Hypothesis: Shorter Board Terms Can Increase Family Engagement

By Carrie Avery, The Durfee Foundation

As the president of a family foundation that has made the transition to an all third-generation board, I am often asked by colleagues for tips on successfully engaging next gen family members. Here is one: consider offering one-year, renewable board terms to family.

I haven’t done a study on this, but I would guess that many boards have adopted something akin to the traditional model of three-year terms. Three-year terms have the advantage of providing some certainty about board composition, but a three-year commitment can be daunting to a family member who is not well into middle age. At an earlier stage in life, it can be difficult to know where you will be in three years. You could go to grad school far away, get married, start a new job, start another new job, become a parent, or move to a different state or another country. With all that uncertainty, a three-year commitment to anything can seem onerous. Some might decide to forgo the board altogether.

At The Durfee Foundation, we have long had a practice of offering one-year, renewable terms to family trustees. We also have non-family trustees, who are elected for two-year, nonrenewable terms. Some family members renew year after year. Others have taken breaks at different times in their lives when the demands of family or work did not allow board service. Board terms begin in January, and we check in with trustees each fall to see what their plans are for the coming year.

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More Ways to Create Space for Your Next Generation

By Stephen Alexander, Exponent Philanthropy

Last year, for organizations positioned to engage young leaders and for young leaders themselves, a colleague and I shared ways to create a welcoming space for the next generation to learn and build confidence. See Are You Creating Space for Young Leaders to Lead? >>

Because the challenge of engaging the next generation—and getting engaged as a young leader—persists for many Exponent Philanthropy members, I offer here three additional ways to create space at the table for your next generation.

Cultivate an open and supportive culture

Culture matters, a lot. Take the article It’s Not Foundation Money but Culture and Talent That Can Change the World, referencing research by Community Wealth Partners, work by Grantmakers for Effective Organizations, and a study by the Center for Effective Philanthropy—all suggesting that culture is key inside and outside philanthropic organizations.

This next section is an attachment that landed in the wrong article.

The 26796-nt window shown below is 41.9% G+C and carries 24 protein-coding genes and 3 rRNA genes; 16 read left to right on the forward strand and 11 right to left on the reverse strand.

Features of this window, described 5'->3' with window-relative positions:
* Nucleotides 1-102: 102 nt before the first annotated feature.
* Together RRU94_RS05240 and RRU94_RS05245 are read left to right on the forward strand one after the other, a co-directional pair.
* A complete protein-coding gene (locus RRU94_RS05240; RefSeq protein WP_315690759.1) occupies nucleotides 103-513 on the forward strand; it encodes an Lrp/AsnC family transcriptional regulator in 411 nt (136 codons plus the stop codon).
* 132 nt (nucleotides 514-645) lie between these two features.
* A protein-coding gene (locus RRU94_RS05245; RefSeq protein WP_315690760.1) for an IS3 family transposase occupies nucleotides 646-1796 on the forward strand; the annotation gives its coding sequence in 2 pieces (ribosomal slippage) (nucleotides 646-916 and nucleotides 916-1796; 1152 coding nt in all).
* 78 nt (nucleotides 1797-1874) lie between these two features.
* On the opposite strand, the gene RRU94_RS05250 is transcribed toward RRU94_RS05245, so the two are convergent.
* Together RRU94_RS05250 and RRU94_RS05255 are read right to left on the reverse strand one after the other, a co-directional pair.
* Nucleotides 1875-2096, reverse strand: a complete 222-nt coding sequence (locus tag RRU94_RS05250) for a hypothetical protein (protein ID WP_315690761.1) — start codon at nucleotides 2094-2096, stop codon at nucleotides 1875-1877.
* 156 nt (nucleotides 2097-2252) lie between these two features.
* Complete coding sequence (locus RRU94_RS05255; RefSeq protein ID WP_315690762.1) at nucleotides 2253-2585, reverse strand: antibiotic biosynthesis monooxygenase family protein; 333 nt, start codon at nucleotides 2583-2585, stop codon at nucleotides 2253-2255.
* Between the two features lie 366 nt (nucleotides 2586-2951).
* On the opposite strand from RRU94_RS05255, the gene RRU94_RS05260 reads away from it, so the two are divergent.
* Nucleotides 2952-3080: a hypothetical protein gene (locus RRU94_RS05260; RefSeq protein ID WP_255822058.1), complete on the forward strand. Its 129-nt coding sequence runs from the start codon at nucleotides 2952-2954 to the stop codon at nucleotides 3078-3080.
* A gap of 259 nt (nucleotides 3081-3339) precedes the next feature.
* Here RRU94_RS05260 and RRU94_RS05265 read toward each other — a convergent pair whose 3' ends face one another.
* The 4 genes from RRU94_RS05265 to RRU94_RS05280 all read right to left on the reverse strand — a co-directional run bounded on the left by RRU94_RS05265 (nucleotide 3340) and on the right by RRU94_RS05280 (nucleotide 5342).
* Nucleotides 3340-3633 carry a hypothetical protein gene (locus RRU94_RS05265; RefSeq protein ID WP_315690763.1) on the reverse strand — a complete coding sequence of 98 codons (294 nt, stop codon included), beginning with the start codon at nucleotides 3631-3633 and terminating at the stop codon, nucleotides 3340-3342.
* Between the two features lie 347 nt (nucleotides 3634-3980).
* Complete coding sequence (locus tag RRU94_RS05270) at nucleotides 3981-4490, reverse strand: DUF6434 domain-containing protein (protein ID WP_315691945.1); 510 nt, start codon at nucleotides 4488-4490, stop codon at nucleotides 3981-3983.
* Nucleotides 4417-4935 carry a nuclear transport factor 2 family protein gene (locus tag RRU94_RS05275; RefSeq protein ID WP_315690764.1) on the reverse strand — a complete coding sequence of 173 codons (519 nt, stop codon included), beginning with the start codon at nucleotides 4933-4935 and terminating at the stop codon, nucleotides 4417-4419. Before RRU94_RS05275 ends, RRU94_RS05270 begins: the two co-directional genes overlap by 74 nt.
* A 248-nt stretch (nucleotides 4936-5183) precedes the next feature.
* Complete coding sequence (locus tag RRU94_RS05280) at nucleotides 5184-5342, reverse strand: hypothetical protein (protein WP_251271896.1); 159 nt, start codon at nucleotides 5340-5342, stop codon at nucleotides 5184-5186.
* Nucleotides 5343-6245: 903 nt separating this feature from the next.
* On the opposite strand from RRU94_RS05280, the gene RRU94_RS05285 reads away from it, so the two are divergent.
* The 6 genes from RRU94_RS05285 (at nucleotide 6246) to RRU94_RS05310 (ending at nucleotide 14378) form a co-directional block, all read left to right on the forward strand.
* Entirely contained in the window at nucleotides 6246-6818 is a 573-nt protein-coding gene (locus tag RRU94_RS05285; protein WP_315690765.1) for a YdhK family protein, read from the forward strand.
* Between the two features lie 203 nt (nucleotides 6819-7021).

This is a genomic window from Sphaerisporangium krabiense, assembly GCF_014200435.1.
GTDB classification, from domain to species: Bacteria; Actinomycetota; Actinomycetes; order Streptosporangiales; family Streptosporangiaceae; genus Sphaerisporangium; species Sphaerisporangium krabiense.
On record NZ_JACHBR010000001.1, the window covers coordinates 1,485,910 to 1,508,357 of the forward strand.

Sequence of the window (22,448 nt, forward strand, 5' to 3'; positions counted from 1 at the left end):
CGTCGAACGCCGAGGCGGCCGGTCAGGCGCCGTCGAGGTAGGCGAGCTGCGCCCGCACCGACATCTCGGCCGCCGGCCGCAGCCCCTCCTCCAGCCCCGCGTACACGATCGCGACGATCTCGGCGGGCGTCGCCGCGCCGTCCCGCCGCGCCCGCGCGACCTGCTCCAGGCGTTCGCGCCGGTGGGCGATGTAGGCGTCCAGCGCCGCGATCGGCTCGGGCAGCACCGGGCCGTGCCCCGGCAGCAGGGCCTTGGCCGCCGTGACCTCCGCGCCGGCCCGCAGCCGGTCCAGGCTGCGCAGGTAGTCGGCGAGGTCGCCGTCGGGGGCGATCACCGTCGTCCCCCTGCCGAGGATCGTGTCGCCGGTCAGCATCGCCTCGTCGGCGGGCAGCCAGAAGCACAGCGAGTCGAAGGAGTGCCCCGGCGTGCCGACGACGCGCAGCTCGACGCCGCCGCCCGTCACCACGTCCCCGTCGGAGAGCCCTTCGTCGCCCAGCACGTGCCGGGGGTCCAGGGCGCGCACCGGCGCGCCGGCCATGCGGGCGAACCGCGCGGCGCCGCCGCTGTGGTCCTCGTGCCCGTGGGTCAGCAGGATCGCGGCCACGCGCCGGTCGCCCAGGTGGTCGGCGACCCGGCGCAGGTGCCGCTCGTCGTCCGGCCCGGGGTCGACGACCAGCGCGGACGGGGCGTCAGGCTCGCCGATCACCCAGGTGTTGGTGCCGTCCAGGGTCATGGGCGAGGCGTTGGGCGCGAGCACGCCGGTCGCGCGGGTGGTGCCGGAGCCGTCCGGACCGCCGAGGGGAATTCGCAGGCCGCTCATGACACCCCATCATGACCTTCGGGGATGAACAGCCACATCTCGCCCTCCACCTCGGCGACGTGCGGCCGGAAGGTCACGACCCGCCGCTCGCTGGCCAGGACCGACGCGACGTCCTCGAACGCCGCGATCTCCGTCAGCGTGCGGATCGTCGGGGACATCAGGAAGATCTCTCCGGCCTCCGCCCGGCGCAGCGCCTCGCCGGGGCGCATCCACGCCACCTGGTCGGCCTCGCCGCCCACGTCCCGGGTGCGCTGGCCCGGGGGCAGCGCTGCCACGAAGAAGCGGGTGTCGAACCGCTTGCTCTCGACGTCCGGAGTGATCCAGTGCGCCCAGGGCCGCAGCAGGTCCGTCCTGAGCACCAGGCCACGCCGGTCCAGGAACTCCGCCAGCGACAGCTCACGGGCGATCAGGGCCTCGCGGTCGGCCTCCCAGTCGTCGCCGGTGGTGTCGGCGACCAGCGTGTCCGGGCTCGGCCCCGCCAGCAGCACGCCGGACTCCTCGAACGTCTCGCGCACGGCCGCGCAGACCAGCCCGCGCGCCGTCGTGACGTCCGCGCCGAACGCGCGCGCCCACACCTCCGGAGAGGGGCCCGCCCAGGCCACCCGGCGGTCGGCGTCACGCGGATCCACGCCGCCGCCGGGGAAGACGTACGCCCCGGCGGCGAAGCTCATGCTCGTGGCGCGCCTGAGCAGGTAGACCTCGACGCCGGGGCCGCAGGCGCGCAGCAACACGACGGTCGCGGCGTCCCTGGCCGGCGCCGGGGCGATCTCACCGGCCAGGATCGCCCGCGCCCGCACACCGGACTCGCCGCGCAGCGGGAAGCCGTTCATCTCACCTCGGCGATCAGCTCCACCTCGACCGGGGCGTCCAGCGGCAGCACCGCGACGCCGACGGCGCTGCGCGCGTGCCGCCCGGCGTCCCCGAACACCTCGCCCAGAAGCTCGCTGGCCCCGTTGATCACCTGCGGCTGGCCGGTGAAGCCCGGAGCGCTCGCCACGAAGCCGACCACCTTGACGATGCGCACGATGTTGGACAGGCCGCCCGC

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Reflective Practice to Move Your Philanthropy Forward

By Jan Jaffe, The Giving Practice

I had a hunch: If everyone in a room reflects on their practice, especially the practices they turn to when stymied somewhere between intent and outcome, something good and potentially powerful would result.

By practice, I mean the tools and skills one uses to have difficult conversations, move ideas along, work across the boundaries of different systems, and bring one’s best assets and manage one’s worse behaviors in service of a task.

We all have good and bad ways of reflecting on ourselves, but largely they are invisible to others—sometimes even to ourselves. If my hunch was right, perhaps we could create a space for sharing practices to up everyone’s game.

While I have been intent on discovering philanthropy’s reflective practices with a team of colleagues at The Giving Practice, Exponent Philanthropy had been operating in a yearlong peer learning program for leaders of foundations, the Master Juggler Executive Institute.

When Hanh Le, then Chief Program Officer at Exponent Philanthropy, heard that The Giving Practice was exploring the role of reflective practice as a discipline within philanthropy, she called to see what we might do together.

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[The Pulse] Philanthropy Leaders Call on American Public to Step Up to Nation’s Challenges

By Andy Carroll, Exponent Philanthropy

The Pulse
In our regular “Pulse” blog series, I explore trends influencing philanthropy by spotlighting articles, reports, and essays in the media. I cast a wide net, venturing beyond philanthropy and traditional topics to consider a variety of ideas, innovations, debates, and critiques. Read previous posts in the series   

It takes courage to attempt the near-impossible, to take on monumental challenges with only modest resources. This is the task the nonprofit sector has set for itself the past 40-plus years. Nonprofits, their funders, and the associations that serve them have struggled against poverty, hardship, and environmental degradation; achieved successes; and continually developed the rigor of their fight.

Yet it takes another kind of courage to assess, with a sober eye and honest heart, the progress made, and recognize publicly that the nonprofit sector alone cannot meet the deepening challenges. It takes courage to admit that philanthropy needs partners, a more collective effort, and a greater shared responsibility for the most vulnerable in our country.

Nell Edgington, Tom Watson, Darren Walker, and Jake Hayman are among the growing number of courageous writers and thought leaders who are questioning out loud whether philanthropy alone can solve our deepening problems. I highlighted their voices in my June 7 blog, “Hardship, Inequality, and Racial Divides Create a Reckoning for Philanthropy.”